Andrew Bunt, who is Assistant Pastor at King’s Church, Hastings and Bexhill, has written a fascinating and helpful Grove Booklet on welcoming and supporting transgender people in the Grove Pastoral series, under the title People not Pronouns: Reflections on Transgender Experience. I asked him about the background to writing the booklet, and the interesting approach that he took to this important pastoral question.
IP: You start the booklet with a very honest account of your own confusion about your sex and gender identity. Do you see this confusion as unusual or quite common? Do you think that it is on the increase now because of current debates about sex and gender?
AB: It’s hard to know how common such confusion is, but I expect it might be more common than we think. Many children experience some level of confusion about their sex or gender identity. That can just be part of the journey of coming to understand the reality that we all have sexed bodies and that men and women are different. Or it can, as it was for me, be a more profound confusion or discomfort with one’s sex identity and sense of self. But for the vast majority of children, this confusion naturally abates as they grow up.
Since talking about the topic of sex and gender, I have met many people who relate to my later experiences of not really feeling they make the cut as a ‘real man’ or ‘real woman’. I think that sort of experience might be quite common.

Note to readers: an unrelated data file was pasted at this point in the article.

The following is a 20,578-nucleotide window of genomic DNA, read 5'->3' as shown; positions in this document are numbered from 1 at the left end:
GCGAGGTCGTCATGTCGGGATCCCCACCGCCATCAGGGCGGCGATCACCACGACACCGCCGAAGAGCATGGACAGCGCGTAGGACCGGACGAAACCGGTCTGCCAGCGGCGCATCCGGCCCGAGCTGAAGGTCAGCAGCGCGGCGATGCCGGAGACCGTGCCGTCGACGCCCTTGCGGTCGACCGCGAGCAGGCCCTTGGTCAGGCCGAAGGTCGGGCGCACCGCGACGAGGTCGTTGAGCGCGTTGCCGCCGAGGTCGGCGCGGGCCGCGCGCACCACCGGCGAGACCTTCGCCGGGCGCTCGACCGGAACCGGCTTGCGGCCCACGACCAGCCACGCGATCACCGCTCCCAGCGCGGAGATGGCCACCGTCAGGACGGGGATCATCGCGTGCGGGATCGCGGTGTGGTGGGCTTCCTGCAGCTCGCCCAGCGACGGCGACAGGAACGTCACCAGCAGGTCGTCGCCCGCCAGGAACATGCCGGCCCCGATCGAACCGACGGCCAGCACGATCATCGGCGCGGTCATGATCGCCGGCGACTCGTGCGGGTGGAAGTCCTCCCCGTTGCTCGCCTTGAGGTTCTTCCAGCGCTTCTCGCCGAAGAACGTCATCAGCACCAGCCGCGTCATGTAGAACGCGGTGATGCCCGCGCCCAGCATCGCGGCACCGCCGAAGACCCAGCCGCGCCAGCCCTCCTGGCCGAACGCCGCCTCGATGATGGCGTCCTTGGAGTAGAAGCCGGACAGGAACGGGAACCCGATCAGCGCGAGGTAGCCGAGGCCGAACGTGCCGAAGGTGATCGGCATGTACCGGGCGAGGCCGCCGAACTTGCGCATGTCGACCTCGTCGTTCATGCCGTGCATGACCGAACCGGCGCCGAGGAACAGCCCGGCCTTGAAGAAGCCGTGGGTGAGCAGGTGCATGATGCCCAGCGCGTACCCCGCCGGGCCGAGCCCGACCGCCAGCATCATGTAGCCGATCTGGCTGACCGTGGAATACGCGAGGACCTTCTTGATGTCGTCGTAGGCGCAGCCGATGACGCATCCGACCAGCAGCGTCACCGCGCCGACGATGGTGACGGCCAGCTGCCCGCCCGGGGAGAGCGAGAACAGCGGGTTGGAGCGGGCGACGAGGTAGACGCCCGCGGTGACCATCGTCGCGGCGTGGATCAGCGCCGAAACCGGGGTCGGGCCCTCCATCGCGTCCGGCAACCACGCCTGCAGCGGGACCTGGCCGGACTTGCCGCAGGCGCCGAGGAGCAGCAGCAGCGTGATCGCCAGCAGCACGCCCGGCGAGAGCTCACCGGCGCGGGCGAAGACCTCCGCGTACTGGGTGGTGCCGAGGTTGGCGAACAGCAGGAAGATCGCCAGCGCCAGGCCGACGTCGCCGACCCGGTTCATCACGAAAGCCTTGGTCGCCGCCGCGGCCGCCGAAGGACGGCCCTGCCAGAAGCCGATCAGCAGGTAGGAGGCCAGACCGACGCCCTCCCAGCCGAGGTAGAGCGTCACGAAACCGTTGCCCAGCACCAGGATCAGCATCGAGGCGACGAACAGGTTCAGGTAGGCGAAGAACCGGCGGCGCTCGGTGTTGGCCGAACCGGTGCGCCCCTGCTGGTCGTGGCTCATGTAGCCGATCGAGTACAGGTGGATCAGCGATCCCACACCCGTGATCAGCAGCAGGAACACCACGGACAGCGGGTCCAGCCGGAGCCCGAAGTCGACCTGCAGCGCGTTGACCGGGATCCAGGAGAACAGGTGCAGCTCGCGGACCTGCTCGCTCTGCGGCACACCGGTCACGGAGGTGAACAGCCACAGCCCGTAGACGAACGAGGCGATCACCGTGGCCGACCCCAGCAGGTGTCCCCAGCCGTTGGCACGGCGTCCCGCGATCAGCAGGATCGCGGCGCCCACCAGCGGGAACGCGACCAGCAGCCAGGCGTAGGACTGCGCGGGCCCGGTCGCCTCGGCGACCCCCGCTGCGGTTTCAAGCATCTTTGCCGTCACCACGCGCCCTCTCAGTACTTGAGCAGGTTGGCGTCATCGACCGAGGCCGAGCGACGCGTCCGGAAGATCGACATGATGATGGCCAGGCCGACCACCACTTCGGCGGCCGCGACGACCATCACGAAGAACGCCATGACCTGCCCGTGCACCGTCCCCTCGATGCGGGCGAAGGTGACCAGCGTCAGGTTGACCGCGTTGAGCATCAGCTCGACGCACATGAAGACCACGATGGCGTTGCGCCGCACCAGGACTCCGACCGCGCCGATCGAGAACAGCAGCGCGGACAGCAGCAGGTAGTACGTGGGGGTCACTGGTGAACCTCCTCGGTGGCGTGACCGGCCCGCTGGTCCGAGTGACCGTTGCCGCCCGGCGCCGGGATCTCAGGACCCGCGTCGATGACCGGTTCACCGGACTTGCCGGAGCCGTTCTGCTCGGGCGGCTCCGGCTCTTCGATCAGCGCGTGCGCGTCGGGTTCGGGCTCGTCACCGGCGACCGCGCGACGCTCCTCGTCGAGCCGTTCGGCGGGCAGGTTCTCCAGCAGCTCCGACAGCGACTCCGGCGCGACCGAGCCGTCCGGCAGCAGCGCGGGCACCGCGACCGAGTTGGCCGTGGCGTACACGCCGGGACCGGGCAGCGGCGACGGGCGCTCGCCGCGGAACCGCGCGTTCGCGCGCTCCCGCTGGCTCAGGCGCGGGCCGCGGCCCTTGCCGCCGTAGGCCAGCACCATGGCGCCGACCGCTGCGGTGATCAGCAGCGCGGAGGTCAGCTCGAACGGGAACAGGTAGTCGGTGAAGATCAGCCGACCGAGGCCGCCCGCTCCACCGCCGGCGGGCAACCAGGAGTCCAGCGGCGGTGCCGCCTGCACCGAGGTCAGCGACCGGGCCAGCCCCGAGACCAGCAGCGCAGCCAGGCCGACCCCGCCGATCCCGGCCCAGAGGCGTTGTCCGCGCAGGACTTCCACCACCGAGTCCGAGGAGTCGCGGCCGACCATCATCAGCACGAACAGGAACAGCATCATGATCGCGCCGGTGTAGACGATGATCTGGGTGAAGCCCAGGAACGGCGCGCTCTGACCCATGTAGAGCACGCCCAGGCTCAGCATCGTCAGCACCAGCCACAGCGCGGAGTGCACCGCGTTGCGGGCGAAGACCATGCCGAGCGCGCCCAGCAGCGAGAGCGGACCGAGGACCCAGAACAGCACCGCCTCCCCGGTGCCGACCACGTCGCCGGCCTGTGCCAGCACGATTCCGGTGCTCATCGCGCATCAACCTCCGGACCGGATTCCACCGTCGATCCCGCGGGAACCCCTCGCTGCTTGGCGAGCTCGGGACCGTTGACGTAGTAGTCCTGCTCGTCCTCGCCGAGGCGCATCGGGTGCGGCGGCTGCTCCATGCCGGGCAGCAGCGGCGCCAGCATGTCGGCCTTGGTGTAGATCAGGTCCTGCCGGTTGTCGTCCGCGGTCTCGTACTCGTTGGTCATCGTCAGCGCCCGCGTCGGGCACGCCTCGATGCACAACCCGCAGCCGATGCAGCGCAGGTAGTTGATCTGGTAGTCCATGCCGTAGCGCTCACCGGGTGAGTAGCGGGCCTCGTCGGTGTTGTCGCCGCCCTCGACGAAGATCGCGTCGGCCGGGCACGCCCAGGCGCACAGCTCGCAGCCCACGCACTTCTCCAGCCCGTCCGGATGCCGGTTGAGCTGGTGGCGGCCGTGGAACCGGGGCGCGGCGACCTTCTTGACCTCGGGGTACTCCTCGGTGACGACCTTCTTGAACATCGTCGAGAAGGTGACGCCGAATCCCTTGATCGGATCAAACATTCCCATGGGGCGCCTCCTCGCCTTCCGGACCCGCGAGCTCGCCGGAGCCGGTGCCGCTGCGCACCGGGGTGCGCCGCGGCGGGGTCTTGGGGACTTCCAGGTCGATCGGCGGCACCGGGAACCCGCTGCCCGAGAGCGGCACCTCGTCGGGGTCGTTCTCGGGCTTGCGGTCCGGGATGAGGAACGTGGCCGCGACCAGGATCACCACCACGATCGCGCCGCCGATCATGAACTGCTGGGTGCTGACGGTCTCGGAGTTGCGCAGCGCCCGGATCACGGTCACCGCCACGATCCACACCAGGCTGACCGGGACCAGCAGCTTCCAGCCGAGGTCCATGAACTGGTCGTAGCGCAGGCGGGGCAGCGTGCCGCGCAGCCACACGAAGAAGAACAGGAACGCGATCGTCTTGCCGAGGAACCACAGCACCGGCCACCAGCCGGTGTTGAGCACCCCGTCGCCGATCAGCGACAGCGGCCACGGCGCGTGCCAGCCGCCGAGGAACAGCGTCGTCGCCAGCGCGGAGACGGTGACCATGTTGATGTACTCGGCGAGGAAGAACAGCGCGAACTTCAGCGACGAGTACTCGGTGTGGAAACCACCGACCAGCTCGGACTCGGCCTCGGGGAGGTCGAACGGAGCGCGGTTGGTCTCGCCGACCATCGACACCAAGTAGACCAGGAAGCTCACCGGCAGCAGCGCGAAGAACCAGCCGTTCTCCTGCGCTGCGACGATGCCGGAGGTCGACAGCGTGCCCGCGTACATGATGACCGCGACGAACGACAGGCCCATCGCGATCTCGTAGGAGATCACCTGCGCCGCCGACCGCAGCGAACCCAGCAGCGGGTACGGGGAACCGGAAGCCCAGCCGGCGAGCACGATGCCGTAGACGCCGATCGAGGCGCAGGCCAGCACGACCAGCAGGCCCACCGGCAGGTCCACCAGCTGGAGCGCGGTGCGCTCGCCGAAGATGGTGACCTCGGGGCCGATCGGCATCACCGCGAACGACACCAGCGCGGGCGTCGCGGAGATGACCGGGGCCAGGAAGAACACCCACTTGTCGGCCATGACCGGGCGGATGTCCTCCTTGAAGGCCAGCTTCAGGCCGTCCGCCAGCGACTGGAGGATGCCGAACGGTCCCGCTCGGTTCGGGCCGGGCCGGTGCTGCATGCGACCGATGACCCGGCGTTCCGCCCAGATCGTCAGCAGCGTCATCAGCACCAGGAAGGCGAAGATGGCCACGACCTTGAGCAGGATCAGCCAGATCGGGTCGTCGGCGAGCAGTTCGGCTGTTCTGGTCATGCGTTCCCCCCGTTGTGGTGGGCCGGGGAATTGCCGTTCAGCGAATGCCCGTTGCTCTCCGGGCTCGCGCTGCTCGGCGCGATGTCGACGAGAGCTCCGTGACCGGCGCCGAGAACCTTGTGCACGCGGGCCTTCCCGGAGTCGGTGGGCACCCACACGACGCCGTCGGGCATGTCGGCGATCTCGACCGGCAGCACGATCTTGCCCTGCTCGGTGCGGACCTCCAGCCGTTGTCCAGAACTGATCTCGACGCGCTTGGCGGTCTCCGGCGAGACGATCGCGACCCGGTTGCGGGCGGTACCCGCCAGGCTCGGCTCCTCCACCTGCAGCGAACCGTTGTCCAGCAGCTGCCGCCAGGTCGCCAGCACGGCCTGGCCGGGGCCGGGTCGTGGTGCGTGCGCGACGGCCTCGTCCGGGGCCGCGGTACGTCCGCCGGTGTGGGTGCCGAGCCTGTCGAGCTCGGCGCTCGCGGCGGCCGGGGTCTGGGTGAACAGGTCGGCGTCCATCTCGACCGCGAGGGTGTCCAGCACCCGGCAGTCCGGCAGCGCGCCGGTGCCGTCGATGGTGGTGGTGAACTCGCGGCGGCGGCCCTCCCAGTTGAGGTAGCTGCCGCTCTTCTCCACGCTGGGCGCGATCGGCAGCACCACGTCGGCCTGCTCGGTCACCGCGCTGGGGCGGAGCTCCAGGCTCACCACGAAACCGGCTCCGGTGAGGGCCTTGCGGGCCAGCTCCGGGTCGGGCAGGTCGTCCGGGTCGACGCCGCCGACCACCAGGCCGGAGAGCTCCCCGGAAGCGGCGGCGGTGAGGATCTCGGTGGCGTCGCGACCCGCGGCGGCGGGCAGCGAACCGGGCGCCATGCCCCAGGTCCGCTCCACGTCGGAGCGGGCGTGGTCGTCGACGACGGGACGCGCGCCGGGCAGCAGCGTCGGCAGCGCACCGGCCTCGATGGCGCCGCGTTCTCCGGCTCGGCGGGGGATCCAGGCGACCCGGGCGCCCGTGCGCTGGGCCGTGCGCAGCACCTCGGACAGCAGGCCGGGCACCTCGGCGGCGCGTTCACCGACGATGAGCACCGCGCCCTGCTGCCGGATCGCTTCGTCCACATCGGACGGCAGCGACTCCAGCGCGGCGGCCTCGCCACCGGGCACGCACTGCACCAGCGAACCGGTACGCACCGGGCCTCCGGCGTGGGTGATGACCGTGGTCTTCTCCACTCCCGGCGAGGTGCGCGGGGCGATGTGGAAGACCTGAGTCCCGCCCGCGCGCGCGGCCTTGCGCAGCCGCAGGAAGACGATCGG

Right now, we are of course also seeing a huge number of teenagers identifying as trans and reporting discomfort with their sex and gender identity. This does seem to be a new phenomenon, likely influenced, at least in part, by the prominence of the discussion in our society.
IP: You argue that Christians should be active in the debates around gender identity. What do you think makes so many hesitant to get involved?
AB: We all know that debates around gender identity are volatile. We see this in the reactions to statements made by people in the public eye—for example, J K Rowling—and the debates around matters such as transgender sportspeople. In view of this, a level of hesitancy is probably inevitable.
I think many people are also aware of the complexity of the debates. We recognise that the conversation is about a complex topic that touches on biology, psychology, philosophy, language, and medicine. Many of us just feel very aware of our lack of expertise on these matters. We might also be conscious of our lack of personal experience of the topic. And these are good reasons to think about whether, or perhaps particularly how, we should get involved.